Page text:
The evening was transpiring like any other. I was sitting on my bed, laptop propped up on my knees, browsing clogs on eBay while waiting for the water in my electric teakettle to boil. I could hear my roommate, Marina, in the other room, also on her laptop, scribbling notes into a spiral and munching on a Luna Bar. Outside it was already dark, and Sandy’s leftover dampness still lingered in the nearly frozen air. Inside Myles, though, it was cozy and peaceful. For those final moments, everything in the world was good and right.
And then I saw a mouse.
I didn’t think. I ran. Straight into Marina’s room I flew, chanting “MOUSE! MOUSE! MOUSE! MOUSE!” louder and louder before lapsing into a single ceaseless, blood curdling wail. I dove headfirst onto her bed, but then quickly stood so my screams could reach maximum volume and range. Marina, cleverly following suit, clambered up next to me and the two of us stood, like a pair satanic carolers, filling room 211A—and likely, the rest of Myles Standish—with our deafening squawks.
Two hours later I decided to try another coping method. “We need an axe!” I declared, voice worn to a filmy whisper.
“We can’t kill it!” croaked Marina in response.
I had meant for myself.
I think we can all agree that Boston has a bit of a rodent problem. A pair of abandoned buildings in the Fenway neighborhood were recently exhumed with over 50 rat burrows and 100 live rats found inside. In this city, especially at night, rodents abound. Walk through Allston after dark and you’re tripping on them. Stand behind Myles to get cellphone reception and you’ve got yourself a furry entourage. We’re not talking small rats either. The first one I saw, I mistook for a Boston terrier and bent down to let it lick my hand. It happily complied.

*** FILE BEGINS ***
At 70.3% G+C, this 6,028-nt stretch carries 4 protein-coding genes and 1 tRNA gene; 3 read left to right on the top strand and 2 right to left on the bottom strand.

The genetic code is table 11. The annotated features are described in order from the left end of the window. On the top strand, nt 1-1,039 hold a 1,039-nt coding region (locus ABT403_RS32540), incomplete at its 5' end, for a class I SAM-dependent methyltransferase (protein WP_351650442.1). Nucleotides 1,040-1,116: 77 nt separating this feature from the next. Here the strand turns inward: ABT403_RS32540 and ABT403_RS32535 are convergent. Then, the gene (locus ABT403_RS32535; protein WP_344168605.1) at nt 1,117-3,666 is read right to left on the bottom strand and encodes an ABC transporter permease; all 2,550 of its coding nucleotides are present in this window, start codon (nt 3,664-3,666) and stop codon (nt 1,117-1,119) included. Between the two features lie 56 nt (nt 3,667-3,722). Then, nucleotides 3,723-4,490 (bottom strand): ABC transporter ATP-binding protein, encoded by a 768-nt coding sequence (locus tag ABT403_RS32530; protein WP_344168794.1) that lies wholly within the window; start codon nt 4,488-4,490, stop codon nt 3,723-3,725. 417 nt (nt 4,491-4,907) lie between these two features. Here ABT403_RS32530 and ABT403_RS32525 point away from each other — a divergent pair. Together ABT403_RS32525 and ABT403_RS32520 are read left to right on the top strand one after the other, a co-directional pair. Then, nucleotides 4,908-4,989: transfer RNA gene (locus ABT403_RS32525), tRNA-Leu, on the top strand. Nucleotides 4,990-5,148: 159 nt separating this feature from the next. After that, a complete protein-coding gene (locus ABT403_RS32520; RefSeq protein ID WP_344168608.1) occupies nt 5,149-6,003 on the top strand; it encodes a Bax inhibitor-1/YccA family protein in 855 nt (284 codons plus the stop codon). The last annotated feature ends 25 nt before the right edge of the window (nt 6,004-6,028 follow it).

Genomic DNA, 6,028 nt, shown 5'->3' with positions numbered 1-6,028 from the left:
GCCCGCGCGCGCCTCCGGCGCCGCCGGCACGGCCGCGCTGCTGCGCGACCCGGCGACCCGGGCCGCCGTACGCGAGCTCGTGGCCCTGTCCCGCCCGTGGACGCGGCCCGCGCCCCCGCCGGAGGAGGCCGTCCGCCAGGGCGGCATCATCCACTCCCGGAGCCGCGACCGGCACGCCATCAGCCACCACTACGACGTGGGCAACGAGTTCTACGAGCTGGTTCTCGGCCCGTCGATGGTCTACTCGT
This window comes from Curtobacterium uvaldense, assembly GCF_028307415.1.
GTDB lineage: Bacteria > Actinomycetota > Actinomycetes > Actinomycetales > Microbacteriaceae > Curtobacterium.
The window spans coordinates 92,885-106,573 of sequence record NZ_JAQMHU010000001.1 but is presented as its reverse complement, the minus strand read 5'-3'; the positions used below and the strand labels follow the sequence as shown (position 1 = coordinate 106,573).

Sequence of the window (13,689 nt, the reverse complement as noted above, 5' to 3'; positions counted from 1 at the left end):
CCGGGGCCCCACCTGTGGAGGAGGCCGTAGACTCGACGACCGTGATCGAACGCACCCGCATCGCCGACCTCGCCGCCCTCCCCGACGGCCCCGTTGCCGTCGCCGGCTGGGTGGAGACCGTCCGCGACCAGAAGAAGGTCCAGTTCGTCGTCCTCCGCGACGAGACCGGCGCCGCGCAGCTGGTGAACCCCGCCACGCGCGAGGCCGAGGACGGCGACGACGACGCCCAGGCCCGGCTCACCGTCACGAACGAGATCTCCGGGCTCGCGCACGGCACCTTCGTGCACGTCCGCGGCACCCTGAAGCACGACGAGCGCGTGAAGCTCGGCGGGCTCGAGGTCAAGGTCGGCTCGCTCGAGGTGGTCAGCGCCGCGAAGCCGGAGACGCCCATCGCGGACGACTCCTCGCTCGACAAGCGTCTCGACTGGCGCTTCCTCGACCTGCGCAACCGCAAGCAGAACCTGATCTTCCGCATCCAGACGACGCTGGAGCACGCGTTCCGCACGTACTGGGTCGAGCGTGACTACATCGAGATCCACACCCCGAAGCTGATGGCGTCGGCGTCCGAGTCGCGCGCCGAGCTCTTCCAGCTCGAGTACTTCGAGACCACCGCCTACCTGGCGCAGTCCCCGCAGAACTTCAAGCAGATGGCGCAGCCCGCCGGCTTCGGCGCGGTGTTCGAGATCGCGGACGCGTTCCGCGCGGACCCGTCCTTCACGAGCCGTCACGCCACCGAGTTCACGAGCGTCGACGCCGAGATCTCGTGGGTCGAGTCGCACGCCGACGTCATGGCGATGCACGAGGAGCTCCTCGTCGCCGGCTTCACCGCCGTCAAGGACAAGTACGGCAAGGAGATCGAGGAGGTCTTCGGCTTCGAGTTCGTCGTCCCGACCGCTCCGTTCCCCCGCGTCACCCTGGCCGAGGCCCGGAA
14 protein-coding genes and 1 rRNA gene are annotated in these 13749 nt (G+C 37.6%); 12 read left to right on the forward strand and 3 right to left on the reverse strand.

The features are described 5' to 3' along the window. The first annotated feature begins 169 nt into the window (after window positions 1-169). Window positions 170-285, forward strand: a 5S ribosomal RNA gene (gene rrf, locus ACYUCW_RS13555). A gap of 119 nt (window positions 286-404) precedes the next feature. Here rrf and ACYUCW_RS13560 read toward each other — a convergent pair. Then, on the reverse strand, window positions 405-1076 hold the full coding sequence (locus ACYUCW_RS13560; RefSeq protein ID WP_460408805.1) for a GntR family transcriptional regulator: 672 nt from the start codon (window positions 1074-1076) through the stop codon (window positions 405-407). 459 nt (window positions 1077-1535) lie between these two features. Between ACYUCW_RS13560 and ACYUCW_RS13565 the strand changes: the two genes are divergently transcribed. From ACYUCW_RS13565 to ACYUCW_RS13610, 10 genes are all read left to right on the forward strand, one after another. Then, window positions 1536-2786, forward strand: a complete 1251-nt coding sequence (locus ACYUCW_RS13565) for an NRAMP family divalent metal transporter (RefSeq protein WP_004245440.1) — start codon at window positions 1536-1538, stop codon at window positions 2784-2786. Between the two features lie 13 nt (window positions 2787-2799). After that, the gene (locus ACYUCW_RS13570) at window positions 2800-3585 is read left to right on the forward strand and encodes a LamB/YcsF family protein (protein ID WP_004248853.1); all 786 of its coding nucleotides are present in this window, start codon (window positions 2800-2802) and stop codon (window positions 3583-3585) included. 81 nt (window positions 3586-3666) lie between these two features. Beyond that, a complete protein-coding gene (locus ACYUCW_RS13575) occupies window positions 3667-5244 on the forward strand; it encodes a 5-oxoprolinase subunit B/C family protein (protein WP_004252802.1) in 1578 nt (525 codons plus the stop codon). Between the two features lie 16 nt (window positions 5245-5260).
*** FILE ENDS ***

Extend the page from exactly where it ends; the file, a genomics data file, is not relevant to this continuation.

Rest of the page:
So, what’s going on here? The Phoenix blogger Chris Faraone wrote in 2009 an interesting bit on the way the economic downturn might have spurred the city’s rodent population. He claimed, logically so, that the rise in foreclosed and abandoned buildings in the Boston area has lead to a decrease in exterminator use—the people previously keeping rodent numbers in check.
When there aren’t homeowners around hiring exterminators, havens for mice and rats are created in which they can safely breed. The magic bullet to this catastrophe is calling on reliable professionals like pest control Morwell.
Unusually warm weather is also what many are attributing to the vermin boom. Chris Wright, another blogger for The Phoenix who tackled the rodent issue in 2012, interviewed Boston-based ecologist Bruce Colvin who explained that in a typical New England winter, approximately 30% of the Boston-area rats are killed. However, the increasingly warmer winters of recent have been allowing more vermin to survive and breed once again in the spring.
I think that the mouse in my room was not so much an admonition of economic or ecological doom but a creature just trying to keep dry, and perhaps eat a little bit of the granola embedded into my dorm room carpet. It is interesting, though, to think about how seemingly extraneous phenomenon—such as the rodent boom in Boston and, say, what’s happening on Wall
Street—are actually sort of related. And finally, a bit of advice: if you live in Boston–especially in a crowded dorm or apartment–it might be wise for you to invest in an axe.
A list of Boston-area exterminators can be found at http://www.yellowpages.com/boston-ma/pest-control-services. More information on rodents can be found at http://www.crittercontrolofboston.com/services_pi_flv_common/boston/ratcontrol.html or by calling 1-800-CRITTER.